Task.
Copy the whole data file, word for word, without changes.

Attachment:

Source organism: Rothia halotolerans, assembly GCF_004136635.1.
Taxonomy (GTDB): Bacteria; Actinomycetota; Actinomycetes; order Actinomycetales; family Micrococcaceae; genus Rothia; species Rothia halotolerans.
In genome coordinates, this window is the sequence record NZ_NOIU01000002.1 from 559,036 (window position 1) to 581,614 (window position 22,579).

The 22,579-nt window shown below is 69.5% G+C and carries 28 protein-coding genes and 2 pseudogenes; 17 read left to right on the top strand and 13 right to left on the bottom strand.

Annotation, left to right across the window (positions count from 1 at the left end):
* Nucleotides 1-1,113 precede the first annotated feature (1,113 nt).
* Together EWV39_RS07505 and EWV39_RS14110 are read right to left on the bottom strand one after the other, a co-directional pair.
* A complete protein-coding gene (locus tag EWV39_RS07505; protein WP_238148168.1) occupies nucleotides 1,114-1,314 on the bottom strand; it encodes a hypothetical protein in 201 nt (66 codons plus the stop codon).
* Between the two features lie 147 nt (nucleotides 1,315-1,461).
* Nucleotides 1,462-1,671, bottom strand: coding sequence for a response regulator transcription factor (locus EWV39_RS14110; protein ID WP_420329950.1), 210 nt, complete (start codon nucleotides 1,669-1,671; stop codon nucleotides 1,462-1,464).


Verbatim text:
Source organism: Rothia halotolerans, assembly GCF_004136635.1.
Taxonomy (GTDB): Bacteria; Actinomycetota; Actinomycetes; order Actinomycetales; family Micrococcaceae; genus Rothia; species Rothia halotolerans.
In genome coordinates, this window is the sequence record NZ_NOIU01000002.1 from 559,036 (window position 1) to 581,614 (window position 22,579).

The 22,579-nt window shown below is 69.5% G+C and carries 28 protein-coding genes and 2 pseudogenes; 17 read left to right on the top strand and 13 right to left on the bottom strand.

Annotation, left to right across the window (positions count from 1 at the left end):
* Nucleotides 1-1,113 precede the first annotated feature (1,113 nt).
* Together EWV39_RS07505 and EWV39_RS14110 are read right to left on the bottom strand one after the other, a co-directional pair.
* A complete protein-coding gene (locus tag EWV39_RS07505; protein WP_238148168.1) occupies nucleotides 1,114-1,314 on the bottom strand; it encodes a hypothetical protein in 201 nt (66 codons plus the stop codon).
* Between the two features lie 147 nt (nucleotides 1,315-1,461).
* Nucleotides 1,462-1,671, bottom strand: coding sequence for a response regulator transcription factor (locus EWV39_RS14110; protein ID WP_420329950.1), 210 nt, complete (start codon nucleotides 1,669-1,671; stop codon nucleotides 1,462-1,464).